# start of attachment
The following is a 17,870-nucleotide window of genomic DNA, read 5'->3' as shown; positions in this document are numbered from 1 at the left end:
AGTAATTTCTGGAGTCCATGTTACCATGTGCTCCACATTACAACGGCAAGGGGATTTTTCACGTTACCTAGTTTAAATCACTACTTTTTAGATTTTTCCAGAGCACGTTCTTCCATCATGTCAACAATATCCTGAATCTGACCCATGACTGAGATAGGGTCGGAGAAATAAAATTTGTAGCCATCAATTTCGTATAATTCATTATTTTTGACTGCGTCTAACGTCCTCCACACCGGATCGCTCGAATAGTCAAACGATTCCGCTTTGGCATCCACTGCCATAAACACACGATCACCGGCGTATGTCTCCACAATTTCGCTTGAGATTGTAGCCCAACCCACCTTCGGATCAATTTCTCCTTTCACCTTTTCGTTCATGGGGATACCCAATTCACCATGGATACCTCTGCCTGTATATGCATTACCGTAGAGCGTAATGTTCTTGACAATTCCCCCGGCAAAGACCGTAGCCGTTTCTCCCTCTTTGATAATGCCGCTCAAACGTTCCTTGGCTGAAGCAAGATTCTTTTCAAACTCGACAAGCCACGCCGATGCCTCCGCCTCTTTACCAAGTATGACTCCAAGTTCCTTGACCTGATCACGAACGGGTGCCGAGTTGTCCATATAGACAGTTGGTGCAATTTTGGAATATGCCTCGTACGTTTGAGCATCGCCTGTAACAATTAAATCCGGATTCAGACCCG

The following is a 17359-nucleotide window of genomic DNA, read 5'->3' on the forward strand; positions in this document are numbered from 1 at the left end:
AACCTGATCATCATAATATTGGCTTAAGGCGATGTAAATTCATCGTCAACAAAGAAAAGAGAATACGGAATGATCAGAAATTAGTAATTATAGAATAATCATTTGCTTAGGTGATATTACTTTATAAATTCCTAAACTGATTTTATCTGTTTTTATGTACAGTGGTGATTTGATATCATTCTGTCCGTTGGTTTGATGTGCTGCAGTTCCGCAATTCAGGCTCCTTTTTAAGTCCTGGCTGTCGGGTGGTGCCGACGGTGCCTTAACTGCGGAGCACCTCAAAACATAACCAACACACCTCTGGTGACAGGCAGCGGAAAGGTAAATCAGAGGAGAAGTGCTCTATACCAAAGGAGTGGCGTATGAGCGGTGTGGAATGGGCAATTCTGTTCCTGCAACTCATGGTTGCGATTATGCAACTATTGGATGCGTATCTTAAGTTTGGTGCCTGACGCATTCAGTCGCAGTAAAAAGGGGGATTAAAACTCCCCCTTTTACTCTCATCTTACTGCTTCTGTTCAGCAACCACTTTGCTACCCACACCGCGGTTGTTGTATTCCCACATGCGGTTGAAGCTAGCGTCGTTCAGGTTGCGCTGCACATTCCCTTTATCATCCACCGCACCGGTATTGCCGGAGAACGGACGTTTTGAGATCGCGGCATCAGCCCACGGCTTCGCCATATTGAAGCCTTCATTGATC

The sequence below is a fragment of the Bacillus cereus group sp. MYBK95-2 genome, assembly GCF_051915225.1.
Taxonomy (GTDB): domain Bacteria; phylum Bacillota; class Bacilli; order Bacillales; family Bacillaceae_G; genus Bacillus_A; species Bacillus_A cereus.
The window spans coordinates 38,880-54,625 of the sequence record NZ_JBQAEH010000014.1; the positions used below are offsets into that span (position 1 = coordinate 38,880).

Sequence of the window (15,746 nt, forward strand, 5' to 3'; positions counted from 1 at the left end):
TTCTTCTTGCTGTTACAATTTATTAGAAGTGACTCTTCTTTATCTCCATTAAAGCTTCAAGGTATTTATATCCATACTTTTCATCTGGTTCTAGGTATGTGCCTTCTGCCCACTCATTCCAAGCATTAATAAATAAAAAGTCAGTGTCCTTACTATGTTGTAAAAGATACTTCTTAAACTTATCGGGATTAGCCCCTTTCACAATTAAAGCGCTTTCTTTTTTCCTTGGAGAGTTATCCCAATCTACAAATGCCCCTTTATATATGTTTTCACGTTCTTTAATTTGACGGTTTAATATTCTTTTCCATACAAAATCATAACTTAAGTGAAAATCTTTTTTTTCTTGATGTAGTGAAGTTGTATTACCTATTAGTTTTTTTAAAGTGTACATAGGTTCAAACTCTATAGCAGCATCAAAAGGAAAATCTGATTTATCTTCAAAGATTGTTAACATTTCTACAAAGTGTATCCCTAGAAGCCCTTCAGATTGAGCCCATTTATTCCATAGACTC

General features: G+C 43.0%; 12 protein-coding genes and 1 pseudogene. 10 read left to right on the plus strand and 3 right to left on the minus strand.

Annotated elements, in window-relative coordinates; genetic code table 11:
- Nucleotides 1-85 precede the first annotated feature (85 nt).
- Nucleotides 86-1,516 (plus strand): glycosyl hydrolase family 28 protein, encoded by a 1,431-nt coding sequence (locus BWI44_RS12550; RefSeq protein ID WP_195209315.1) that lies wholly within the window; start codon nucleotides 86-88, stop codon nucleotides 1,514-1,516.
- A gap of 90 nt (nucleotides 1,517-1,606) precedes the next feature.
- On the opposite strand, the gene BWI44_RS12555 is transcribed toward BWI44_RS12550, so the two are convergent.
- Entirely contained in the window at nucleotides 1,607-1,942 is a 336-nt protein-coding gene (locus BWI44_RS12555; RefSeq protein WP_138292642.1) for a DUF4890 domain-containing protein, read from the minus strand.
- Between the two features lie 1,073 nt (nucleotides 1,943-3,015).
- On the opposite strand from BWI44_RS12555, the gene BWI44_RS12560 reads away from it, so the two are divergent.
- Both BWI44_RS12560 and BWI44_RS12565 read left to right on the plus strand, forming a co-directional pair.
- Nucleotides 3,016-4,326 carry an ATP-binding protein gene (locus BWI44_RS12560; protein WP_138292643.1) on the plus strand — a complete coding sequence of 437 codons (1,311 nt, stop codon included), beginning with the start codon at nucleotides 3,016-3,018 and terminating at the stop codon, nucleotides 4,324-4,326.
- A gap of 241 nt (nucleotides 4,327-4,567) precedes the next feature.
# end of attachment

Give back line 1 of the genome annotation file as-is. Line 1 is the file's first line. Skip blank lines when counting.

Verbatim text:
The following is a 17,870-nucleotide window of genomic DNA, read 5'->3' as shown; positions in this document are numbered from 1 at the left end: